The new panel will be comprised of up to 25 drivers from all sectors of the CMV industry — tractor-trailer drivers, straight-truck drivers, motor-coach drivers, hazardous-materials drivers, agriculture haulers, and more. FMCSA’s goal for the new driver panel is to capture the wide array of viewpoints and experiences within the CMV community.


The U.S. Department of Labor (DOL) has proposed a rule that would clarify the definition of “employee” under the Fair Labor Standards Act (FLSA) as it relates to independent contractors.

“The department’s proposal aims to bring clarity and consistency to the determination of who’s an independent contractor under the Fair Labor Standards Act (FLSA),” said U.S. Secretary of Labor Eugene Scalia. “Once finalized, it will make it easier to identify employees covered by the Act, while respecting the decision other workers make to pursue the freedom and entrepreneurialism associated with being an independent contractor.”

The DOL’s proposed rule looks to:

  • Adopt an “economic reality” test to determine a worker’s status as an FLSA employee or an independent contractor. The test considers whether a worker is in business for himself/herself (independent contractor) or is economically dependent on a putative employer for work (employee);
  • Identify and explain two “core factors” — the nature and degree of the worker’s control over the work and the worker’s opportunity for profit or loss based on initiative and/or investment. These factors will help determine if a worker is economically dependent on someone else’s business or is in business for himself/herself;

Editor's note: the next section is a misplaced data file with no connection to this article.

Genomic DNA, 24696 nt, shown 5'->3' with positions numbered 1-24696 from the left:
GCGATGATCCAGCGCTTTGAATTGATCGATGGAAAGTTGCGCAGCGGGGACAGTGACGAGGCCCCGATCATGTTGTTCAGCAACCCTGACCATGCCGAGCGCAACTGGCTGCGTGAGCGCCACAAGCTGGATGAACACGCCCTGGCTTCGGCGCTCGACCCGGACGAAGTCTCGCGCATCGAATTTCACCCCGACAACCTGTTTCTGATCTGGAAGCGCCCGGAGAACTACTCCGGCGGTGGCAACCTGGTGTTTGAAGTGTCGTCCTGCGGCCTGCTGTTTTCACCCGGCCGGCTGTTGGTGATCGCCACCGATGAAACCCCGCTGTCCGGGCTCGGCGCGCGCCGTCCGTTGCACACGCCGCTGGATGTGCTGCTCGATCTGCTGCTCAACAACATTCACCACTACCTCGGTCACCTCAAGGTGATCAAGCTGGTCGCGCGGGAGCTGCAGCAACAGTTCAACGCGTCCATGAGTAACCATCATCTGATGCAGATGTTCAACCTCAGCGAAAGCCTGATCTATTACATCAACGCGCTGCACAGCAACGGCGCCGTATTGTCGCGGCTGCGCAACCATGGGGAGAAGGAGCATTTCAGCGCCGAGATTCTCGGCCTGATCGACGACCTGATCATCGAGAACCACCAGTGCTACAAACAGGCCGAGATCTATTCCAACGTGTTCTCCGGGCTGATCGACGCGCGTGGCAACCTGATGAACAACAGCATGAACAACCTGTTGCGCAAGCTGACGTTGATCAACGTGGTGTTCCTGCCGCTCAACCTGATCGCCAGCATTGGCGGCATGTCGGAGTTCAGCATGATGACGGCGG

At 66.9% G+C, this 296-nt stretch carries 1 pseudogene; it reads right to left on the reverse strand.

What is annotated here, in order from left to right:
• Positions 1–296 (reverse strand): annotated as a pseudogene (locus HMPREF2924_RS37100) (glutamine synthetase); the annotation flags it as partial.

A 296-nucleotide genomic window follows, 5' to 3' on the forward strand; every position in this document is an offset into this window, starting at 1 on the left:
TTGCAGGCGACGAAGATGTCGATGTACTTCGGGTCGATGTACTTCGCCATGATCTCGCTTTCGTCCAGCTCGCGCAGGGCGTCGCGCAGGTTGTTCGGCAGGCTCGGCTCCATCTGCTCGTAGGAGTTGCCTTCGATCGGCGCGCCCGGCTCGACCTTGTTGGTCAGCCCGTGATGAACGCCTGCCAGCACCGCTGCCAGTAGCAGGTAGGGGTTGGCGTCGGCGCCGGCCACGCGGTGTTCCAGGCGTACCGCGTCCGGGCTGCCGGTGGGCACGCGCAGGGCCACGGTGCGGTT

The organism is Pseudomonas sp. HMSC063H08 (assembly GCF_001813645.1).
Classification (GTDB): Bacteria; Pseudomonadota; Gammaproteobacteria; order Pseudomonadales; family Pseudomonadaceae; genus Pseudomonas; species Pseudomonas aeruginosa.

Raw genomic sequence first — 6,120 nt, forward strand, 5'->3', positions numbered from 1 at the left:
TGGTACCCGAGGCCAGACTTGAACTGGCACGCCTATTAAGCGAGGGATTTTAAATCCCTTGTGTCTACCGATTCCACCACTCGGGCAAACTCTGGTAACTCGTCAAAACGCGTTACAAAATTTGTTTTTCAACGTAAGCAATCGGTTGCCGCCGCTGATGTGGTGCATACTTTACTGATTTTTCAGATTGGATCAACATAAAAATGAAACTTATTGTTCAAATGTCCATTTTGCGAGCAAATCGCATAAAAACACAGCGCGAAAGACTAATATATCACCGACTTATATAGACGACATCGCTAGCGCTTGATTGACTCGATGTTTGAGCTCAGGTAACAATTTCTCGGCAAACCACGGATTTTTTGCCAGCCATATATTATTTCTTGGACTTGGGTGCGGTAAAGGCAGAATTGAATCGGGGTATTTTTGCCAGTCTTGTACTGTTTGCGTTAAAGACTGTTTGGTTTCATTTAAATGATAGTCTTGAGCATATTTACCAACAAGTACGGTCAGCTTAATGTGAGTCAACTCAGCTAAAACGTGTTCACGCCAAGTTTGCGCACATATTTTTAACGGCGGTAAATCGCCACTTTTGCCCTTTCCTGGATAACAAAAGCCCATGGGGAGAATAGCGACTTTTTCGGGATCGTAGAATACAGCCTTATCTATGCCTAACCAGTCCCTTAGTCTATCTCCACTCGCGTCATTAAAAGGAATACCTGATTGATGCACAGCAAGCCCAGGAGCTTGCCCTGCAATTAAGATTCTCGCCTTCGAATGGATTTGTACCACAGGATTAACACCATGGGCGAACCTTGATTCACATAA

• Identify three other factors that could serve as additional guideposts in the analysis: The amount of skill required for the work; the degree of permanence of the working relationship between the worker and the potential employer; and whether the work is part of an integrated unit of production; and
  • Advise that the actual practice is more relevant than what may be contractually or theoretically possible in determining whether a worker is an employee or an independent contractor.

Truckload Carriers Association Vice President of Government Affairs David Heller said the proposed rule reinforces the goals of an industry that has long relied upon independent contractors in addition to employees.

“The independent contractor business model is one that has been employed for decades in the truckload segment of our industry and represents an integral part of this nation’s freight delivery model,” noted Heller. “Some of our largest motor carriers on the highways today were created under this very premise, and TCA supports the notion proposed by the DOL that professional truck drivers should have the right to choose a career path that represents their pursuit of the traditional American dream.”